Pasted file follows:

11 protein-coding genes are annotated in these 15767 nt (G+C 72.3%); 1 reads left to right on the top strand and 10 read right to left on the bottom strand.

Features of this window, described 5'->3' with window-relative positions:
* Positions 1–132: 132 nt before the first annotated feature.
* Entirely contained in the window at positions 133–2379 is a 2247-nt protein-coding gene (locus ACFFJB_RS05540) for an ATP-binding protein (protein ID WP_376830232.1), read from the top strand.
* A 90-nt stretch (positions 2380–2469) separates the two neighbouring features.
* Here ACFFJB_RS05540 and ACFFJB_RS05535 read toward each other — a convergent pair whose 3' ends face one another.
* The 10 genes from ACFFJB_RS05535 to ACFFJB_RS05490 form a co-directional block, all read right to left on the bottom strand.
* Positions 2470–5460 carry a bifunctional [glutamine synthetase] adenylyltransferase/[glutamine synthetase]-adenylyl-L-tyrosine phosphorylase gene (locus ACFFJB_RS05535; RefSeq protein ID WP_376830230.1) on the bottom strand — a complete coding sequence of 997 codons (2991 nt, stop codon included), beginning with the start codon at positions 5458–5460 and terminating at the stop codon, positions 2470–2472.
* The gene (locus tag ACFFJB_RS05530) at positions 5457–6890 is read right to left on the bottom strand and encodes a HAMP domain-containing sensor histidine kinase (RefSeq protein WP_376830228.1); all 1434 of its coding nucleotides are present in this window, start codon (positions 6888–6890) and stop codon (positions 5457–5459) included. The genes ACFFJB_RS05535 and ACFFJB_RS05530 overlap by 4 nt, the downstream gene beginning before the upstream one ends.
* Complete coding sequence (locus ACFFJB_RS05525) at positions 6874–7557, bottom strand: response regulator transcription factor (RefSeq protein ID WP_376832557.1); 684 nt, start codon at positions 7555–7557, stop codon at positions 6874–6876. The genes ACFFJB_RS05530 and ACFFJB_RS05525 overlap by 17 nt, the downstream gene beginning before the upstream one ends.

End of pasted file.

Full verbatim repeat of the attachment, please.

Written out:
11 protein-coding genes are annotated in these 15767 nt (G+C 72.3%); 1 reads left to right on the top strand and 10 read right to left on the bottom strand.

Features of this window, described 5'->3' with window-relative positions:
* Positions 1–132: 132 nt before the first annotated feature.
* Entirely contained in the window at positions 133–2379 is a 2247-nt protein-coding gene (locus ACFFJB_RS05540) for an ATP-binding protein (protein ID WP_376830232.1), read from the top strand.
* A 90-nt stretch (positions 2380–2469) separates the two neighbouring features.
* Here ACFFJB_RS05540 and ACFFJB_RS05535 read toward each other — a convergent pair whose 3' ends face one another.
* The 10 genes from ACFFJB_RS05535 to ACFFJB_RS05490 form a co-directional block, all read right to left on the bottom strand.
* Positions 2470–5460 carry a bifunctional [glutamine synthetase] adenylyltransferase/[glutamine synthetase]-adenylyl-L-tyrosine phosphorylase gene (locus ACFFJB_RS05535; RefSeq protein ID WP_376830230.1) on the bottom strand — a complete coding sequence of 997 codons (2991 nt, stop codon included), beginning with the start codon at positions 5458–5460 and terminating at the stop codon, positions 2470–2472.
* The gene (locus tag ACFFJB_RS05530) at positions 5457–6890 is read right to left on the bottom strand and encodes a HAMP domain-containing sensor histidine kinase (RefSeq protein WP_376830228.1); all 1434 of its coding nucleotides are present in this window, start codon (positions 6888–6890) and stop codon (positions 5457–5459) included. The genes ACFFJB_RS05535 and ACFFJB_RS05530 overlap by 4 nt, the downstream gene beginning before the upstream one ends.
* Complete coding sequence (locus ACFFJB_RS05525) at positions 6874–7557, bottom strand: response regulator transcription factor (RefSeq protein ID WP_376832557.1); 684 nt, start codon at positions 7555–7557, stop codon at positions 6874–6876. The genes ACFFJB_RS05530 and ACFFJB_RS05525 overlap by 17 nt, the downstream gene beginning before the upstream one ends.